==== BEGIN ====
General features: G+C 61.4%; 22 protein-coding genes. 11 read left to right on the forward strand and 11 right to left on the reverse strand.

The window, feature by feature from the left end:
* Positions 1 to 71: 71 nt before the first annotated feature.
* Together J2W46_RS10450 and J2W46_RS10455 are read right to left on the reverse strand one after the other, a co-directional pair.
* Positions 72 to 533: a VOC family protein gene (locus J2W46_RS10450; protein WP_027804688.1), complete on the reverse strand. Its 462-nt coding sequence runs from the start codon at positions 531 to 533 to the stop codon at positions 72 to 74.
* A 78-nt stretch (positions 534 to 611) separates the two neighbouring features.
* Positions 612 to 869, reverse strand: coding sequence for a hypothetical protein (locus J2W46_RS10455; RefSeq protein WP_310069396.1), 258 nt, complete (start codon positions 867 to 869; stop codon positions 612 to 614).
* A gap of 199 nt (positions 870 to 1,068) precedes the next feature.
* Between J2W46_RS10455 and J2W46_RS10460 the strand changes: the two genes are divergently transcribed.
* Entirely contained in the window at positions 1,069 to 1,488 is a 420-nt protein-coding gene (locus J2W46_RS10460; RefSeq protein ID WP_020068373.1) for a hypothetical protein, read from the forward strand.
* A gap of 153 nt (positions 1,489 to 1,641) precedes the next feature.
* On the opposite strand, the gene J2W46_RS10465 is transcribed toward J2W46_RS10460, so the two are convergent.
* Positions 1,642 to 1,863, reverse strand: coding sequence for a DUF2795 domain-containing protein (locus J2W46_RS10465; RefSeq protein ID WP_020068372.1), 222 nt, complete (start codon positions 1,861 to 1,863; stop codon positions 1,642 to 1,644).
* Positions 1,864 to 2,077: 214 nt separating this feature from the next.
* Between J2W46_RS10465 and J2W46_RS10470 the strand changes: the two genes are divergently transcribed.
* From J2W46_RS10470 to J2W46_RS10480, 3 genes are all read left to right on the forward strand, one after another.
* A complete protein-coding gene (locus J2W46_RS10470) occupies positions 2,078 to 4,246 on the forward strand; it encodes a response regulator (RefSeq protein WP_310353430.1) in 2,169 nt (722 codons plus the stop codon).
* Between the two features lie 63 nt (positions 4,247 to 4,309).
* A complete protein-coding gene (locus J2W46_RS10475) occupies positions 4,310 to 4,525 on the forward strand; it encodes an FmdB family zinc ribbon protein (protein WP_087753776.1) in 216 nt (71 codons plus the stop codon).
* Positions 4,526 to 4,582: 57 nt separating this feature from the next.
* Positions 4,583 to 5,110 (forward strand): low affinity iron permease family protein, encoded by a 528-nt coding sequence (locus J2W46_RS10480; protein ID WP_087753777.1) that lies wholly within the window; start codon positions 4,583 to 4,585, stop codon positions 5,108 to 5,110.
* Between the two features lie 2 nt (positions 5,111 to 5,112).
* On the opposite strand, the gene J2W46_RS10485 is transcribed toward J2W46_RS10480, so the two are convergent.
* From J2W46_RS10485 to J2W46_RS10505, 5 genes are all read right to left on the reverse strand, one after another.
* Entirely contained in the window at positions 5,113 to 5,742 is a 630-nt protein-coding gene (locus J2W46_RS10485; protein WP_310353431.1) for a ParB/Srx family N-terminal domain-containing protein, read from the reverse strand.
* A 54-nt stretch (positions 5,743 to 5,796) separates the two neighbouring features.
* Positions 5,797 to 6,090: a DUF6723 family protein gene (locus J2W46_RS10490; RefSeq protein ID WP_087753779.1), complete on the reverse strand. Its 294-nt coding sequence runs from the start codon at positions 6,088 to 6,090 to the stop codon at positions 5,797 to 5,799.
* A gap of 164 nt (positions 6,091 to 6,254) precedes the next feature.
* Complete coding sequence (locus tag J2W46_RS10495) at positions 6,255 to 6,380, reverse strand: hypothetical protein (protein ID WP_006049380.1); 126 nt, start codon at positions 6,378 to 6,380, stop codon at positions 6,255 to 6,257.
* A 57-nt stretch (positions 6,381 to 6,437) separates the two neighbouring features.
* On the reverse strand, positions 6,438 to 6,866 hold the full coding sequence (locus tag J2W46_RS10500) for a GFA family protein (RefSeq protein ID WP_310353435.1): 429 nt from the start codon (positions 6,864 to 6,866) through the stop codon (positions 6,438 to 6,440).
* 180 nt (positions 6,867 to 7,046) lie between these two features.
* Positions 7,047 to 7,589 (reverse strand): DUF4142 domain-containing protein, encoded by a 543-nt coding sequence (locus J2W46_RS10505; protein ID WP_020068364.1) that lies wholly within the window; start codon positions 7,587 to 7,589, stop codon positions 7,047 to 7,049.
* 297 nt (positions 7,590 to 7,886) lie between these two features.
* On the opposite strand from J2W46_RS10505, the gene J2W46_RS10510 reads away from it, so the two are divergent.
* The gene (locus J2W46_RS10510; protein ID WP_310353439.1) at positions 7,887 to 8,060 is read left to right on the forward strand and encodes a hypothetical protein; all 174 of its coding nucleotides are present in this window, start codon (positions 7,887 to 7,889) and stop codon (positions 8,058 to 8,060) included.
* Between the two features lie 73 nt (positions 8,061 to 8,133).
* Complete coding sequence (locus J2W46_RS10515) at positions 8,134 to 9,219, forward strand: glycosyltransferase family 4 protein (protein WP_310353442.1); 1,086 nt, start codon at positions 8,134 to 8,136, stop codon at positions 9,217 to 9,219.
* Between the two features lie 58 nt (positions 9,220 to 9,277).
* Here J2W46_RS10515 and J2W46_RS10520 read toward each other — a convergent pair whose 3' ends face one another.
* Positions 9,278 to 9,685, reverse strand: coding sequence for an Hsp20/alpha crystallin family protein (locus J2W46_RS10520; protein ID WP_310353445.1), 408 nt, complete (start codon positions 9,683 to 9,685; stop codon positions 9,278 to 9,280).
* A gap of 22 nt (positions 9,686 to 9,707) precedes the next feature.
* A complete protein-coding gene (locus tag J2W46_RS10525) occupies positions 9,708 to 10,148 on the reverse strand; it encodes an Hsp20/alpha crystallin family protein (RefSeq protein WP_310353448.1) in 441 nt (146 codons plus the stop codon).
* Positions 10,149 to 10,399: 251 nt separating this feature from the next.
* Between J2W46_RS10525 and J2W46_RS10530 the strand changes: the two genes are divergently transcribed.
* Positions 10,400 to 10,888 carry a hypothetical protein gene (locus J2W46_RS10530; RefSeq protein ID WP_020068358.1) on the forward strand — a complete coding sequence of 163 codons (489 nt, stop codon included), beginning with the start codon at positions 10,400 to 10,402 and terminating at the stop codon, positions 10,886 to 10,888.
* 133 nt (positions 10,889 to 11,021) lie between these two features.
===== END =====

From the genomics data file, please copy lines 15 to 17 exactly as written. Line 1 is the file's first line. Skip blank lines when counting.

* Between J2W46_RS10465 and J2W46_RS10470 the strand changes: the two genes are divergently transcribed.
* From J2W46_RS10470 to J2W46_RS10480, 3 genes are all read left to right on the forward strand, one after another.
* A complete protein-coding gene (locus J2W46_RS10470) occupies positions 2,078 to 4,246 on the forward strand; it encodes a response regulator (RefSeq protein WP_310353430.1) in 2,169 nt (722 codons plus the stop codon).